The long-running project of New York-via-Portland singer/multi-instrumentalist Ray Raposa and an ever-mutating cast of supporting players, Castanets make the kind of atmospheric, moody, trippy sound that you usually only hear when you eat the brown acid. Psychedelic-folk, gospel-blues, twangy country, and avant-garde noise (or maybe it's free jazz) come together like a dream -- that dream where you're walking through the rainy night of a hard-boiled detective novel and then you're stumbling on crunchy bits of glass in a rusted-out, abandoned warehouse and then Bob Dylan turns up in a purple sombrero and hands you a pulled-pork sandwich and it's all really just freaking you the fuck out. Raposa wrote most of Castanets' new City of Refuge during three weeks of complete isolation in a motel room in the Nevada desert, and it shows. Pals like Sufjan Stevens and Jana Hunter appear on the album, and it's anyone's guess who -- beyond the current core of Raposa, bassist/banjoist Annie Palmer, and percussionist Yoni Kiffle -- might show up to flesh things out live.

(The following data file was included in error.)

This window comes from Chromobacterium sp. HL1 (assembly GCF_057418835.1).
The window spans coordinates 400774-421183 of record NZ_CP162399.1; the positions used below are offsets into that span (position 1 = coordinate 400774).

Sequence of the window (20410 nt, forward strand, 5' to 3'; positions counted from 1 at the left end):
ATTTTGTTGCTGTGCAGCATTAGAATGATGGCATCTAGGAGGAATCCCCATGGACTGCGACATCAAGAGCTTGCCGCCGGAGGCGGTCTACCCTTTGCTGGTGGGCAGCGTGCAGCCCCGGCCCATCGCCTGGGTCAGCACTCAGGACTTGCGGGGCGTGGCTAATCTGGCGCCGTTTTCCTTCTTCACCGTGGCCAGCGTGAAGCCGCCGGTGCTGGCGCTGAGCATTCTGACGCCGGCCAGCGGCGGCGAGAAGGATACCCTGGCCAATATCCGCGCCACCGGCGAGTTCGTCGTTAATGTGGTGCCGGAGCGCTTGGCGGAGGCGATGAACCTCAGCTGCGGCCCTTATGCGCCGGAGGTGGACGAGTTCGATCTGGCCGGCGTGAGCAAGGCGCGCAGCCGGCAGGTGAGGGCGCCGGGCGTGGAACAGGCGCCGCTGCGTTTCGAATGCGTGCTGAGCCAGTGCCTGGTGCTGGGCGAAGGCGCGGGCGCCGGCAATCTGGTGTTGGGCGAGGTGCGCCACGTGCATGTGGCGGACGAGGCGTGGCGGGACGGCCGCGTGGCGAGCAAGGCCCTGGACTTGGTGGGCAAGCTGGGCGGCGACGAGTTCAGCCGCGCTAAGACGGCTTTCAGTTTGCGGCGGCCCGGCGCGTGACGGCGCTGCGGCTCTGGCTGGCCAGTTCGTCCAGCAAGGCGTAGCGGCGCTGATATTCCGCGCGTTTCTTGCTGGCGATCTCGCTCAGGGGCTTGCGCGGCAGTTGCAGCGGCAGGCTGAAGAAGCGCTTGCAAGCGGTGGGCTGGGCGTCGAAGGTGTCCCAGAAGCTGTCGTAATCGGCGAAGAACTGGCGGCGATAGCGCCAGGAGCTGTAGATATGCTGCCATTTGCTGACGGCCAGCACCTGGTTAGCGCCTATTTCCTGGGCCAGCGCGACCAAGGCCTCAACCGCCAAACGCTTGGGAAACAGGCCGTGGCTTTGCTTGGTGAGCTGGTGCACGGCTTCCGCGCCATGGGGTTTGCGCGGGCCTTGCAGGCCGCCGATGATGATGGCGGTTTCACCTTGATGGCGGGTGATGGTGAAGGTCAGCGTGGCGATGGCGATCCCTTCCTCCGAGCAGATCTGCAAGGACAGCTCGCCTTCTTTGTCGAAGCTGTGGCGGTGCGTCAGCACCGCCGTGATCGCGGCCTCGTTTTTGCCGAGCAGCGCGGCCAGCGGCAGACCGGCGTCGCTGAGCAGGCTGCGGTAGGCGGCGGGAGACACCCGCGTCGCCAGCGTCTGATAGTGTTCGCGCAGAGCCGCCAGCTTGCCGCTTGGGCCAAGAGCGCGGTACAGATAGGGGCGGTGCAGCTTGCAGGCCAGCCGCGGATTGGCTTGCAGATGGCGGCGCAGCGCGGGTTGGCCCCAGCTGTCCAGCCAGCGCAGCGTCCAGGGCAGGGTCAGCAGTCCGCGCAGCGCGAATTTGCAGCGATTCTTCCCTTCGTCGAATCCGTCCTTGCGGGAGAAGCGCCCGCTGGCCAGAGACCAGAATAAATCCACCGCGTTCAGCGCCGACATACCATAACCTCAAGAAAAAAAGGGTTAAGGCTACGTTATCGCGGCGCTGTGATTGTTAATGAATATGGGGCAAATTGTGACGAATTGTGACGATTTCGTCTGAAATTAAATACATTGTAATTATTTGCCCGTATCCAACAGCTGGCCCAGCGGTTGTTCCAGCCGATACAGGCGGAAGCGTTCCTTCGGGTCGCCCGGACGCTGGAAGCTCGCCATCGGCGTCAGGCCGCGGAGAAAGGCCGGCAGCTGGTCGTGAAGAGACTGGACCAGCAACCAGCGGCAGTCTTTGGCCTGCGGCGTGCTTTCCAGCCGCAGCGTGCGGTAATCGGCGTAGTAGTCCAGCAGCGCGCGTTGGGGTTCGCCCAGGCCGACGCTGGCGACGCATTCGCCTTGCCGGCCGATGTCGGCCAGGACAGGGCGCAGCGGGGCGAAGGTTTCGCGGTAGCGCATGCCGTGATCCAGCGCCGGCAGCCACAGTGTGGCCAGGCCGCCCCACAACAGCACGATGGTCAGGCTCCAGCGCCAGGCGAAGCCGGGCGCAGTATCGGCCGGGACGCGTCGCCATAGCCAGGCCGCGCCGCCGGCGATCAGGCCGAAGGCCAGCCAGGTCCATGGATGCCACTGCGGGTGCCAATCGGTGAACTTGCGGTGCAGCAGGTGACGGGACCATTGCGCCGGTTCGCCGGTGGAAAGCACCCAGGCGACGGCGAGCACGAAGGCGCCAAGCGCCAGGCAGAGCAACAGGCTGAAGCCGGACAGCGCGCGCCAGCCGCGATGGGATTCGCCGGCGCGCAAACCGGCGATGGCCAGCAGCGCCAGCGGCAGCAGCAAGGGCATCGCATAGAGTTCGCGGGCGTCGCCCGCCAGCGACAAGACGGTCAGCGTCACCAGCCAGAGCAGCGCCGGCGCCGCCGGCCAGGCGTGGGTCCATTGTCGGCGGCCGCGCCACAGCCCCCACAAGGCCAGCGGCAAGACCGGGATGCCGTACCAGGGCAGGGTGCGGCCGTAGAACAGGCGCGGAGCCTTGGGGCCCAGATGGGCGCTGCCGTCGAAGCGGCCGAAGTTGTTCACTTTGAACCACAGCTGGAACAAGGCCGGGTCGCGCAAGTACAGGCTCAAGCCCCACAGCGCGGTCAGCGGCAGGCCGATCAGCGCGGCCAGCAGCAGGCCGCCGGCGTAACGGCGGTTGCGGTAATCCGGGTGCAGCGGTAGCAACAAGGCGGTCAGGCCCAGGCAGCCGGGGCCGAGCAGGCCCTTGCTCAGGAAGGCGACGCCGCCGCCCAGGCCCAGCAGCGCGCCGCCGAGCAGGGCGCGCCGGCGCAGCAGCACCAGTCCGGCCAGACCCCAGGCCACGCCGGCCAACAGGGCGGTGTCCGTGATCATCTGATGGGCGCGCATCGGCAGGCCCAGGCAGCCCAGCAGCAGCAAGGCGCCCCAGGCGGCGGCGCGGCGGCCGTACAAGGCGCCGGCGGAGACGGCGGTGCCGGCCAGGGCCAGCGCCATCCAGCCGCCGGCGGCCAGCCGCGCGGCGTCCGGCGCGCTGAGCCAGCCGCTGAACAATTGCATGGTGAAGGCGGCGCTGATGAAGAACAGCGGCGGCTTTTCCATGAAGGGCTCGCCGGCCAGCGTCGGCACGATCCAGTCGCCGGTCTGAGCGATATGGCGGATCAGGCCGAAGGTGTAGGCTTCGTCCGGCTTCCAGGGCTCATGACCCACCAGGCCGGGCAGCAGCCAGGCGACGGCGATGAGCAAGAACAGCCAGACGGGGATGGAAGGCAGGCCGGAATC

Wed., Nov. 12, 9 p.m., 2008